The outfield is cut using our Isuzu Jeep and the Ransomes 3-gang units.
Safety is an important issue. No one is allowed to use any equipment unless they have undertaken a course and/or been instructed by myself.
End of season work is vitally important. What is not carried out at that time is reflected in the next season's pitch performance. In so far as the budget is concerned, I work closely with the cricket committee and try to ensure a healthy bank balance is in place by August."
From my visit, I could tell that that the club is in safe hands, with such a large number of passionate members working hard to ensure the future is bright.
Without this hardcore of dedicated volunteers, clubs like Bromsgrove would cease to exist. We need community sports clubs; they are, without question, valuable assets for the local community, they offer so much and, importantly, a safe haven for the development of children in sport, providing a springboard for the next generation of sports stars.
Footnote: As we were going to press, we learned the sad news that Robert (Bob) Green passed away suddenly on Saturday 11th April at his home and will be sadly missed by Bromsgrove CC and all that knew him.
About the new hockey pitch
The build began on 9th February and should be completed in 13-16 weeks. This will be dependent on the weather. The scheduled completion date is mid May.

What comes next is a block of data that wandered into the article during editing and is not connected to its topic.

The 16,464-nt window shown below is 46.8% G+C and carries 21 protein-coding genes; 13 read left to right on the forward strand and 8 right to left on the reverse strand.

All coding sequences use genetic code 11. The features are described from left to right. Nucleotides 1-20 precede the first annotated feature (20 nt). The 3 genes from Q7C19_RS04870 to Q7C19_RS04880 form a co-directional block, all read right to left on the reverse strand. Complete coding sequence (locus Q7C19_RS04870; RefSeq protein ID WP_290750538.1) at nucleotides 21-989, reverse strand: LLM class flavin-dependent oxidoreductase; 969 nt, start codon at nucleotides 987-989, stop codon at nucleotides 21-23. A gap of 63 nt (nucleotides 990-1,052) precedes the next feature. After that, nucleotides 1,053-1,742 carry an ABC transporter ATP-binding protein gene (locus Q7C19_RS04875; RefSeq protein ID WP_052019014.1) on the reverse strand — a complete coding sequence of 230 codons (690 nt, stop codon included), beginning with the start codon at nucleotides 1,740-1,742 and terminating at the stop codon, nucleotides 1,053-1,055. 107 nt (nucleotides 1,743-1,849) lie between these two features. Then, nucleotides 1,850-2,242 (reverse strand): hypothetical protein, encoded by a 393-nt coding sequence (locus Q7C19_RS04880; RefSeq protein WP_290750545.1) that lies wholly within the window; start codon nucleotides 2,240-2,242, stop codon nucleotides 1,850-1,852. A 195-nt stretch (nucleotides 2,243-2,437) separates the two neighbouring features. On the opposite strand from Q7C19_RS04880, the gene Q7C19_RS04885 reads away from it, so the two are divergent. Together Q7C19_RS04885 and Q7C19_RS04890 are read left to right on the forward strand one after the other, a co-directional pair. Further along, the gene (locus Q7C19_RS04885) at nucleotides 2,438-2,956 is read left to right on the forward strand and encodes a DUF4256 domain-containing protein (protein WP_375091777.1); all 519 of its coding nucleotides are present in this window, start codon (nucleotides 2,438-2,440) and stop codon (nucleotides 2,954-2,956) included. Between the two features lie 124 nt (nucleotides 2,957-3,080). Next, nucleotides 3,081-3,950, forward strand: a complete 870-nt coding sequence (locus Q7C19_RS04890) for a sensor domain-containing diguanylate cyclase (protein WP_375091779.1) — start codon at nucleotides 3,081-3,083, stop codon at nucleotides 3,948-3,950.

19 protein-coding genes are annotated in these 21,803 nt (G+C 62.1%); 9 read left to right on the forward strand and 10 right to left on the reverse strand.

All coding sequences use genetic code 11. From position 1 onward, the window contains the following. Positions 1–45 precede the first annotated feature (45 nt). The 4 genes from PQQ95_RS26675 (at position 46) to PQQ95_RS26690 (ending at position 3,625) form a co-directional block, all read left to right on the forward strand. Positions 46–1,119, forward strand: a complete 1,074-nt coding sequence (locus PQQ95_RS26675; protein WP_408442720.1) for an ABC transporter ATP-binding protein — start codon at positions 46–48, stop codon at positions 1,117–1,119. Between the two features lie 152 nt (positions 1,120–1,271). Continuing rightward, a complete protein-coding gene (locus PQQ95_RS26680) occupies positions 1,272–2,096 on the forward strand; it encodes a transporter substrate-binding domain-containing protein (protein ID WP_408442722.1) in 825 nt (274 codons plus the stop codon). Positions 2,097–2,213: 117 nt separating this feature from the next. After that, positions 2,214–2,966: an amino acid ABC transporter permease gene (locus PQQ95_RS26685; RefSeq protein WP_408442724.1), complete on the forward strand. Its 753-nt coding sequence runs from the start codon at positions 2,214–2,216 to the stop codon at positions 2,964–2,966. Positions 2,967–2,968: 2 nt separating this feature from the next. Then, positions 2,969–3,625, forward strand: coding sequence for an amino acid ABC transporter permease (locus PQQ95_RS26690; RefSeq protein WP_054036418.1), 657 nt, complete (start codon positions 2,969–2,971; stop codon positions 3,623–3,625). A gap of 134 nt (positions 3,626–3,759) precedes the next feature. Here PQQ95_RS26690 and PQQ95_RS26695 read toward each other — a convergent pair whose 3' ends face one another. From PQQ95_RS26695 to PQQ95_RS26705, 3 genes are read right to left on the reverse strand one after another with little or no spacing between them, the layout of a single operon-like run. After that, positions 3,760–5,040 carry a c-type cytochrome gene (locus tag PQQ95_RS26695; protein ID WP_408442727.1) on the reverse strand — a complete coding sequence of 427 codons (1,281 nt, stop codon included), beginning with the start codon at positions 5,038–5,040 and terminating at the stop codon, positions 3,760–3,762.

What is being built?
A full size sand-filled monofilament England Hockey, FIH compliant, category 2 Astro Turf pitch. There will be a spectator area and team dug out area. There will be inlaid lines for hockey and painted lines for cross pitch hockey. The facility will also be able to be divided into thirds for hire, with 5-a-side cross pitch football goals and hockey goals
Will there be floodlights?
Yes there will be floodlights. Planning restrictions require these to be turned off between 2215 and 0900 Monday to Saturday and 1615 and 0900 on a Sunday.
Who is the constructor?
Bernhard's Sports Surfaces are the appointed main contractor and MEA are the consultants.
How much is it costing and who is funding it?
The facility is costing just over £600,000. It has been funded through multiple funding streams. Funding Partners are Sport England, England Hockey, National Hockey Foundation, Bromsgrove District Council and members of the club. There are a number of sponsors including B&L Fencing, Redrow and Thursfields Solicitors.
Who will be able to use the facility?
The facility will be a community facility as well as a facility for BCHTC members. The club are liaising with a number of sports clubs, schools and community groups who may be interested in using the facility. The facility will be hired out in accordance with set terms and conditions.
What sports can be played on the surface?
The surface is suitable for hockey, football (no blades or boots), fitness training, tag rugby and tennis.
When will the facility be available for use?
The club anticipates the facility to be in use from June 2015 - the grand opening is scheduled for Friday 26th June.